Jonathan V. Sweedler
James Eisner Family Endowed Chair of Chemistry, Professor of Bioengineering, Neuroscience, Physiology and Medicine, University of Illinois at Urbana Champaign, USA
Attracting talent… There are many talented undergraduate students interested in the research that analytical chemists perform. What is not to like about chemists that work on real world problems related to health and disease, environmental science and many other important areas? The same is true for graduate students. Analytical chemistry traditionally has not had problems convincing graduate students to study our field. For me, the issue is not a lack of interest but making sure that our field remains attractive throughout their careers. For a professor, I can reframe this: how do we keep the interest of our students and postdoctoral associates? I have noticed a few research groups that have multiple students change fields, and others that keep the students interested in the analytical sciences. The common theme in the latter is that everyone enjoys their research and education. If we, as mentors and leaders, spend our time complaining – about funding, about research, about competitors – then those we mentor have the takeaway message that we don’t like our jobs. Why should they stay involved in analytical chemistry? I am not suggesting that we hide the truth. While we all have aspects of our jobs that are less exciting and fun, I greatly enjoy the profession and I want to communicate my enjoyment to my students. If we stay excited and let students know why analytical chemistry remains a fulfilling field, we will not lack talented scientists.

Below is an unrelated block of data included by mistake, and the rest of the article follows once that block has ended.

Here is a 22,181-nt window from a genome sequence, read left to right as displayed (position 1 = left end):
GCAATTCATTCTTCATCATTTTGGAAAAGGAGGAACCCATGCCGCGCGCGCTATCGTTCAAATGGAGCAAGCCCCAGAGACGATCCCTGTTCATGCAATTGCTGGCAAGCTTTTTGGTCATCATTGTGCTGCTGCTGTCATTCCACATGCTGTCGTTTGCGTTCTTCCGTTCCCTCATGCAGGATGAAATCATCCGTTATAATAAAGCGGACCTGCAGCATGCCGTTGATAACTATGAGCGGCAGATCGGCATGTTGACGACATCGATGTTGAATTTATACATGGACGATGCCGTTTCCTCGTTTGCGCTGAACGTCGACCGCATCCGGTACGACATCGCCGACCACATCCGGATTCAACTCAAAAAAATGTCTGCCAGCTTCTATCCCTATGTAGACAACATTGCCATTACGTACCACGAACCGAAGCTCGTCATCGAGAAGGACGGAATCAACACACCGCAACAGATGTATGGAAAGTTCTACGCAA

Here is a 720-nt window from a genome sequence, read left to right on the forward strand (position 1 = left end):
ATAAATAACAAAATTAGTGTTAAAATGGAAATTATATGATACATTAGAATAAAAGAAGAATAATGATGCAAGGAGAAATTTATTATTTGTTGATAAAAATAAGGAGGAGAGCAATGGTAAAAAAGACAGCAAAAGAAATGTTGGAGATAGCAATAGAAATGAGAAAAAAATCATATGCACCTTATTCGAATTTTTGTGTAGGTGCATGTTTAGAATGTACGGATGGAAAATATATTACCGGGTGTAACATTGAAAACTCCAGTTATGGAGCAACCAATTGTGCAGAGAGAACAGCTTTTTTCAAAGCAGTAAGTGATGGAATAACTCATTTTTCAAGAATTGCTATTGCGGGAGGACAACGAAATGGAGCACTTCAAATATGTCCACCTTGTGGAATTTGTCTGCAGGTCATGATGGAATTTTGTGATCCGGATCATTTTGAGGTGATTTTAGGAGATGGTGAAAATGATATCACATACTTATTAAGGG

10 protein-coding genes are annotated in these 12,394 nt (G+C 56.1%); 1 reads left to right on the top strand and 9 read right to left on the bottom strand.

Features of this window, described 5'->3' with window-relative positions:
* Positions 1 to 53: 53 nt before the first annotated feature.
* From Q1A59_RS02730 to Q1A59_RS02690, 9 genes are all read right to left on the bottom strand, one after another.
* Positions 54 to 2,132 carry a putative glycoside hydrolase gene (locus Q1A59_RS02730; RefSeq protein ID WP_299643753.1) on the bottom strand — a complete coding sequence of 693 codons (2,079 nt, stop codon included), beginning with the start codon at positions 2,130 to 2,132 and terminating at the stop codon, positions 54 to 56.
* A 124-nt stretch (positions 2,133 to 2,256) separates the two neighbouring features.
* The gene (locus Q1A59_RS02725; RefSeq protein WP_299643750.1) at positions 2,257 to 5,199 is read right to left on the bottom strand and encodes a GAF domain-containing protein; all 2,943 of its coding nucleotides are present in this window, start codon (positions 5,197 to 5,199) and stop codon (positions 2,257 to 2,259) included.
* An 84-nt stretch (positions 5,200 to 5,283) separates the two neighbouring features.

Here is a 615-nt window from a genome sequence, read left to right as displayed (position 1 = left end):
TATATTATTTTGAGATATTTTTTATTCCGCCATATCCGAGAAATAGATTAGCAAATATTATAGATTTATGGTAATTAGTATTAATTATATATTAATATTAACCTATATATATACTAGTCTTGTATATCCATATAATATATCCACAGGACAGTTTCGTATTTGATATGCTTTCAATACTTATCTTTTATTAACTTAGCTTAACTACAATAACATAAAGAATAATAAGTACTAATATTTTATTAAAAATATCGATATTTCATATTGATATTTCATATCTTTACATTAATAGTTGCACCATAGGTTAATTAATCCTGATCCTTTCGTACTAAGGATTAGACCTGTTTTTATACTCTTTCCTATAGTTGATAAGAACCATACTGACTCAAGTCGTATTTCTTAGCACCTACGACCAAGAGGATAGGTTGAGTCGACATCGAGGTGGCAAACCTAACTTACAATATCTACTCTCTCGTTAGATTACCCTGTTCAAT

Most exciting development or trend?? Many of the subfields of analytical measurement science are collecting greater amounts of multiparameter data at a higher throughput than in the past. Certainly in mass spectrometry, instruments have greater resolution, additional degrees of freedom such as ion mobility hyphenated to tandem MS, spatial information on our samples via mass spectrometry imaging and many other information types. Our datafiles are in the gigabyte to terabyte range. The same is true for many other analytical chemistry subfields. How do we efficiently shift through these mountains of data to extract the knowledge we need? A new generation of machine learning, artificial intelligence and other tools are being created. ChatGPT and other large language model AI systems certainly have a place in the analytical sciences, but what that place is has not fully been answered. As a field, we need to determine how best to use these new informatics and AI tools and we need to include training for our students.